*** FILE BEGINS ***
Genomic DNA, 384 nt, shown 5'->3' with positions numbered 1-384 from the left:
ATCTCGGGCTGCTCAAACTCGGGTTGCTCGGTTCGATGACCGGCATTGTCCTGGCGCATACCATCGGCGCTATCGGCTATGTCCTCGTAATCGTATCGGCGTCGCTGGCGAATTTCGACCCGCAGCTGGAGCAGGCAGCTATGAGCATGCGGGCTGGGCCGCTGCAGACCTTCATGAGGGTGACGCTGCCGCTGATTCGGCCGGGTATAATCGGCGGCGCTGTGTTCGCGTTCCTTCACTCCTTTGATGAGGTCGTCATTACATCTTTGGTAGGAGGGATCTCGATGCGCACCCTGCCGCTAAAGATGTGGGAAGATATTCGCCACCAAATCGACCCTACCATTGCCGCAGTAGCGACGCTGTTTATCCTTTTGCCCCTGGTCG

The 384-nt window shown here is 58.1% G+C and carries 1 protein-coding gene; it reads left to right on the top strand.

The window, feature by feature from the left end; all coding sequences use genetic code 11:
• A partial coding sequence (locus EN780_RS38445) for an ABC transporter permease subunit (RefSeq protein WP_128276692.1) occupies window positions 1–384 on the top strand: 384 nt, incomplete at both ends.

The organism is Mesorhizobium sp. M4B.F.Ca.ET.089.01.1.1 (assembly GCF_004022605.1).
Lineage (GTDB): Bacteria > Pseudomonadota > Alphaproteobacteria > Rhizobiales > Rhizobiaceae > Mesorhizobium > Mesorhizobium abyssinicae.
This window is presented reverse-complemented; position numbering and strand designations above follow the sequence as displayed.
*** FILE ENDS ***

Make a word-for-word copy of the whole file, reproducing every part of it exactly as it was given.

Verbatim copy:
Genomic DNA, 384 nt, shown 5'->3' with positions numbered 1-384 from the left:
ATCTCGGGCTGCTCAAACTCGGGTTGCTCGGTTCGATGACCGGCATTGTCCTGGCGCATACCATCGGCGCTATCGGCTATGTCCTCGTAATCGTATCGGCGTCGCTGGCGAATTTCGACCCGCAGCTGGAGCAGGCAGCTATGAGCATGCGGGCTGGGCCGCTGCAGACCTTCATGAGGGTGACGCTGCCGCTGATTCGGCCGGGTATAATCGGCGGCGCTGTGTTCGCGTTCCTTCACTCCTTTGATGAGGTCGTCATTACATCTTTGGTAGGAGGGATCTCGATGCGCACCCTGCCGCTAAAGATGTGGGAAGATATTCGCCACCAAATCGACCCTACCATTGCCGCAGTAGCGACGCTGTTTATCCTTTTGCCCCTGGTCG

The 384-nt window shown here is 58.1% G+C and carries 1 protein-coding gene; it reads left to right on the top strand.

The window, feature by feature from the left end; all coding sequences use genetic code 11:
• A partial coding sequence (locus EN780_RS38445) for an ABC transporter permease subunit (RefSeq protein WP_128276692.1) occupies window positions 1–384 on the top strand: 384 nt, incomplete at both ends.

The organism is Mesorhizobium sp. M4B.F.Ca.ET.089.01.1.1 (assembly GCF_004022605.1).
Lineage (GTDB): Bacteria > Pseudomonadota > Alphaproteobacteria > Rhizobiales > Rhizobiaceae > Mesorhizobium > Mesorhizobium abyssinicae.
This window is presented reverse-complemented; position numbering and strand designations above follow the sequence as displayed.